WASHINGTON (AP) — The Obama administration pushed back Thursday against a bill to place new restrictions on President Barack Obama's ability to transfer terror suspects out of the U.S. prison at Guantanamo Bay, Cuba.
Brian McKeon, principal deputy undersecretary of defense for policy, said the bill proposed by four powerful GOP senators would effectively ban most transfers from Guantanamo for two years.
"Because this legislation, if enacted, would effectively block progress toward the goal of closing the Guantanamo Bay detention center, the administration opposes it," McKeon told members of the Senate Armed Services Committee.
McKeon also said that despite recent reports, none of the five Taliban detainees released in exchange for Sgt. Bowe Bergdahl, who had been held captive by the Taliban since June 2009, have "returned to the battlefield." There had been news reports that one tried to re-engage in the fight, but McKeon said all five continue to be monitored in Qatar.
The senators are Kelly Ayotte of New Hampshire, John McCain of Arizona, Richard Burr of North Carolina and Lindsey Graham of South Carolina. They have introduced legislation to legally reinstate a ban on Yemeni transfers among other restrictions on Guantanamo transfers during Obama's remaining two years in office. They cited the recent shooting at the French satirical newspaper Charlie Hebdo and other attacks linked to al-Qaida in the Arabian Peninsula, which Washington considers to be the group's most dangerous branch.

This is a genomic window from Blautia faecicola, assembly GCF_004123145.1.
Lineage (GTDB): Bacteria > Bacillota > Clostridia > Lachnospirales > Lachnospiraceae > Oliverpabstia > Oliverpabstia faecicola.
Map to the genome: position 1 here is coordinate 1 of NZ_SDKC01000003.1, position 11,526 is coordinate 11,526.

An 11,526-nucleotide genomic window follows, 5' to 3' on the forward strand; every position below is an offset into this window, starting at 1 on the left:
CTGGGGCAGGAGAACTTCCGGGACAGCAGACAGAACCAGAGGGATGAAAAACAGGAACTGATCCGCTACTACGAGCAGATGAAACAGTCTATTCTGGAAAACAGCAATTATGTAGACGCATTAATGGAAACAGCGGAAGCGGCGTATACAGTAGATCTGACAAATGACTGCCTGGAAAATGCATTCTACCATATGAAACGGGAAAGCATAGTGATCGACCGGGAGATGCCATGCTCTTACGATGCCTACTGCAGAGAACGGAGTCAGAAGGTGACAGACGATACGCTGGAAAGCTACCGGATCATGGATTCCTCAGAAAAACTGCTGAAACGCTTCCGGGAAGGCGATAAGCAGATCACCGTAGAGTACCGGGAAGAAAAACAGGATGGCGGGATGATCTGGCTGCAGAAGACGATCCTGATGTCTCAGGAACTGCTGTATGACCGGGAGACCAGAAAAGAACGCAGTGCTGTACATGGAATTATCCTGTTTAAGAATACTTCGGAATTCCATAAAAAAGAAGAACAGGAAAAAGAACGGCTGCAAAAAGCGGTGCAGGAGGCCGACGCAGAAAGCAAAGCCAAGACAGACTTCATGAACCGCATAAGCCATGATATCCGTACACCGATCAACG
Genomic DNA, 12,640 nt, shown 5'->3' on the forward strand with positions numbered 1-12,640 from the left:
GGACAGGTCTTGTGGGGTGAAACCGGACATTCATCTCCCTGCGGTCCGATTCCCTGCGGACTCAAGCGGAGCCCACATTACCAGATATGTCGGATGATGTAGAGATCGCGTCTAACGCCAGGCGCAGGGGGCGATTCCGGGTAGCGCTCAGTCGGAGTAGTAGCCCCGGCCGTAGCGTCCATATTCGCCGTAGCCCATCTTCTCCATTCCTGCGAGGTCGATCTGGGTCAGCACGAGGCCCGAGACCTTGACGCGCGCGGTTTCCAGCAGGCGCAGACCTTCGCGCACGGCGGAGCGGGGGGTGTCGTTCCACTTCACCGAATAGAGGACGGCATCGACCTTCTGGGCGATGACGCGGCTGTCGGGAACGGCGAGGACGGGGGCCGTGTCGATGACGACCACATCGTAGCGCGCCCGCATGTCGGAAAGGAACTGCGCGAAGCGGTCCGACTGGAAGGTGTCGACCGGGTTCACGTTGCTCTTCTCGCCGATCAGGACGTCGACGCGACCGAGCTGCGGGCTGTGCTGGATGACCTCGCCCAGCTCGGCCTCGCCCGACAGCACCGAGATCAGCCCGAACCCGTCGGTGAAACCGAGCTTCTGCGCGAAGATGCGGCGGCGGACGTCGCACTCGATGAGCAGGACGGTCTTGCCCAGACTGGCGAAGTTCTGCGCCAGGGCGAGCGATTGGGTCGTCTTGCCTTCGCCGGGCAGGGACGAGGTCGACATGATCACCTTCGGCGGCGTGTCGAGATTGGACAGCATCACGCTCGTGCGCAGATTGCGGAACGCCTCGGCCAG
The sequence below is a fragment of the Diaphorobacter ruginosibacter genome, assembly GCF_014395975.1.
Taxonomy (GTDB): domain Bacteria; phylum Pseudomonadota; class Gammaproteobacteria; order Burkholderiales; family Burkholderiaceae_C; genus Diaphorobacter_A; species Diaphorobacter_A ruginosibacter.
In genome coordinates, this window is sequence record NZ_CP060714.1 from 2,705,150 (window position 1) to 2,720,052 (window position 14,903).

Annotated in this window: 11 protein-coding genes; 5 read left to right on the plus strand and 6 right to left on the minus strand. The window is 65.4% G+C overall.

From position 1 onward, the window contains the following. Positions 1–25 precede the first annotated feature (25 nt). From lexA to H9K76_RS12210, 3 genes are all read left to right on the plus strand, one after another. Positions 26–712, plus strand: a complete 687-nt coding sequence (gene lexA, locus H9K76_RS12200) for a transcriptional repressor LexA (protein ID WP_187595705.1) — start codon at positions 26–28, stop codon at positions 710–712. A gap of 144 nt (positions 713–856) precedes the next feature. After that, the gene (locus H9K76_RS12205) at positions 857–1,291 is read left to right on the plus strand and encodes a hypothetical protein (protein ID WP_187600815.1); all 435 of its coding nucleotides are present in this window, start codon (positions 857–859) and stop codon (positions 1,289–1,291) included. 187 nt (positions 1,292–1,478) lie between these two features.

Nearly a dozen protesters, dressed in orange jumpsuits and T-shirts that read, "Shut down GITMO," attended the hearing. One had a black "Cleared For Release" poster pinned to her back. Two were escorted out after outbursts.
Sen. Tom Cotton, R-Ark., expressed his opposition to closing the facility, saying the detainees could "rot in GITMO."
McCain, committee chairman, said that if the Obama administration wants to close the Guantanamo Bay prison, it needs to offer a plan to deal with the dozens of detainees who have been deemed too dangerous for release.
McCain said he wants to see the prison closed but that the administration has not provided what he says is a "responsible" plan to shutter the facility.
He posed several rhetorical questions, including where charges will be brought against detainees who can be tried for their alleged crimes and what is to be done with detainees who could be transferred out but who come from countries like Yemen that are engulfed in turmoil.